New Frontiers in Breast Pathology
Moderator: Dr. Sunil Lakhani
Section 2 -
Epigenetics of Breast Cancer
During the last years, it has been established the relevance of aberrant epigenetic patterns in human
tumours. For DNA methylation, it is known that two apparently contrasting phenomena coexist in the
cancer cell: a profound loss of global 5-methylcytosine genomic content with discrete areas of dense
hypermethylation. Overall hypomethylation takes place predominantly in DNA repetitive and endoparasitic
sequences and has been linked to the generation of chromosomal instability. On the other hand,
hypermethylation occurs in the CpG islands located in the promoters of certain tumour-suppressor genes,
leading to gene silencing (Esteller 2006).
It is well known that these two kinds of changes in the DNA methylation pattern occur in breast
cancer. This paradoxical coexistence of a global decrease in methylation with regional hypermethylation
implies that independent and different processes are responsible for hypomethylation and
hypermethylation. It has been suggested that global hypomethylation is caused by a global increase in
demethylase activity whereas regional hypermethylation results from local changes in chromatin structure,
which prevent access to the abundant demethylase(s) (Szyf et al, 2004).
The phenomenon of regional DNA hypermethylation and silencing of tumor suppressor genes in cancer has
been the focus of attention in the last decade. A significant amount of data has established a list of
genes hypermethylated in cancer and recently whole genome approaches have identified methylation
signatures of breast cancer cells (Yan et al, 2000). These methylation signatures, which are the unique
combination of methylated CpG islands in a cancer cell were correlated with breast cancer stage and have
been proposed to be a diagnostic marker of breast cancer cells. In addition to their diagnostic value in
breast cancer it is clear from the repertoire of methylated genes that silencing of these genes by DNA
methylation plays a role in the transformation process. Amongst the methylated genes are tumor
suppressor genes such as p16 whose methylation is proposed to silence this gene and override cell growth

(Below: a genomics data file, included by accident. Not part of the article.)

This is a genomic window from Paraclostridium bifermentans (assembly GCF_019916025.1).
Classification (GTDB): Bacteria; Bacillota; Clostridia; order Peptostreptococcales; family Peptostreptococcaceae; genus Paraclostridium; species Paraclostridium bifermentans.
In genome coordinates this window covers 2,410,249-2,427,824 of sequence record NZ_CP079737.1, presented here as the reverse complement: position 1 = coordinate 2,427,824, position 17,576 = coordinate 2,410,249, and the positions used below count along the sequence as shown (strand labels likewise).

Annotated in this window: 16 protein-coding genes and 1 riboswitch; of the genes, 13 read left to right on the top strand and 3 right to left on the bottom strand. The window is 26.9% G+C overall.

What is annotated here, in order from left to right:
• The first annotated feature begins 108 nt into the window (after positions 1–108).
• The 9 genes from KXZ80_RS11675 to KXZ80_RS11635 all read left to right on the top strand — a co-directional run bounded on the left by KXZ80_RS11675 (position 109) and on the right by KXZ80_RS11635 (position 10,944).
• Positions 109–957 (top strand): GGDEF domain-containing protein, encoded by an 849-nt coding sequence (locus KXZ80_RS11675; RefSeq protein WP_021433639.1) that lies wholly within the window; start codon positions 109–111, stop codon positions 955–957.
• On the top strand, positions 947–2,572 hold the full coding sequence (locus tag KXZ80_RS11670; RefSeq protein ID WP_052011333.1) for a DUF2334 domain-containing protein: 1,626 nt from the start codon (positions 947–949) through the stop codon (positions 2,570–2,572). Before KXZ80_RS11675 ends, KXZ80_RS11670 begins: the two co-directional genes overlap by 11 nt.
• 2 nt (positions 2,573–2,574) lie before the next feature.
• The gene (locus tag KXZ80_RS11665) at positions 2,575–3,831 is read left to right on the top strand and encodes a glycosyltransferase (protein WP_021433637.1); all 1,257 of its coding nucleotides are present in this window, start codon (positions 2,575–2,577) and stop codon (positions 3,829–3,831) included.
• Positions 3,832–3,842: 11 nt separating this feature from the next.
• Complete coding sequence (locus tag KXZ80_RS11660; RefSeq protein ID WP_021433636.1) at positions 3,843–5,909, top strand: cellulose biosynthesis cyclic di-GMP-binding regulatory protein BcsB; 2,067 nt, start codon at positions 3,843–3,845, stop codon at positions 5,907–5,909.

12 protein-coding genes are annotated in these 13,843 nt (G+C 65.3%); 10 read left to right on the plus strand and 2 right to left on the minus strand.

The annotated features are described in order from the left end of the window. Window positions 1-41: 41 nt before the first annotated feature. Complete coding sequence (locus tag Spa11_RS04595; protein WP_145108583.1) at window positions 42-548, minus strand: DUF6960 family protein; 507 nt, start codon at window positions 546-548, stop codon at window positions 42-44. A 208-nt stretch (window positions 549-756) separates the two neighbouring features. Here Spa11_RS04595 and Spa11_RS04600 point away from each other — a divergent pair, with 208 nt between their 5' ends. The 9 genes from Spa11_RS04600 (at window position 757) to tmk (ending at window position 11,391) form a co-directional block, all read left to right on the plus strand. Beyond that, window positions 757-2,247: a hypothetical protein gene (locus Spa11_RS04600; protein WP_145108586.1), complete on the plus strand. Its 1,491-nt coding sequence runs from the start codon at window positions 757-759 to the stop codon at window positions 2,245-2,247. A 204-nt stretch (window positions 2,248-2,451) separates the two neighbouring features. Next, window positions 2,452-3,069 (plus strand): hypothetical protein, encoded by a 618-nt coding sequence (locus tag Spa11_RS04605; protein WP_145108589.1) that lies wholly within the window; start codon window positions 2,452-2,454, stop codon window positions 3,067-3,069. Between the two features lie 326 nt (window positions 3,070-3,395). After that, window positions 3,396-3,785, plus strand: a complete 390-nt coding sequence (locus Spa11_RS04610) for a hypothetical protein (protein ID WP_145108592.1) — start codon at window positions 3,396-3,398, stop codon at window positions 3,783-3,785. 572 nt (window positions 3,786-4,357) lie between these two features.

regulatory signals (Silva et al, 2003). p16 methylation in DNA prepared from plasma of breast cancer
patients was associated with nodal metastasis. Another group of methylated genes in
breast cancer is composed of damage response genes such as BRCA1 (Esteller et al, 2000), which is also
mutated in familial breast cancer. Disruption of repair genes might increase sporadic mutations
frequency, a hallmark of cancer cells. Steroid receptor genes family members such as the estrogen
receptor (Ottaviano et al, 2000; Widschwendter et al, 2004)) and retinoic acid beta 2 (RARβ 2) receptor
are methylated and silenced in a fraction of breast cancers (Widschwendter et al, 2000). Interaction of
receptor with retinoic acid might have an antiproliferative effect and its silencing confers a selective
advantage on advanced breast cancer cells. Cell adhesion and cell surface molecules such as E-cadherin
(Nass et al, 2000) and inhibitors of proteases such as TIMP-3, whose silencing might promote metastasis
are also found to be methylated in breast cancer. In addition, E-cadherin hyemethylation occurs in
around 40% of lobular carcinomas and is implicated in the absence of protein expression that is
characteristic of this histotype of breast cancer (Sarriˇ et al, 2003).
The methylation status of several genes has been analyzed on samples obtained from nipple aspiration,
ductal lavage, and duct endoscopy, to evaluate their diagnostic potential. A seminal study
conducted by Evron et al examined fluid derived from cancer-bearing ducts, identified by
concomitant ductoscopy. Exfoliated ductal cells were tested by methylation-specific
PCR. Methylated alleles of cyclin D2, RAR▀, and TWISTgenes frequently were detected in cells isolated from
cancer-bearing ducts (17 of 20), but rarely in cells from healthy ducts (five of
45). In a study conducted by Krassenstein et al, the methylation status of a panel
of six tumor suppressor and other cancer genes (GSTP1, RAR▀, P16inka, p14ARF, RASSFIA, and DAPK) known to be hypermethylated in breast neoplasia was
analyzed in 22 NAF DNA samples and compared with their respective tumor samples.
These investigators found that each of the 22 tumors had hypermethylation of at least one gene
from the panel, thereby providing a target that was successfully detected in 18 (82%)
of the matched aspirate fluids with 100% specificity.
Recently, promoter methylation in the non-neoplastic cells of breast cancer stroma has been reported.
This alteration in tumor microenvironment may advance our understanding of breast cancer development and
progression and lead to new diagnostic and prognostic markers and therapeutic targets.
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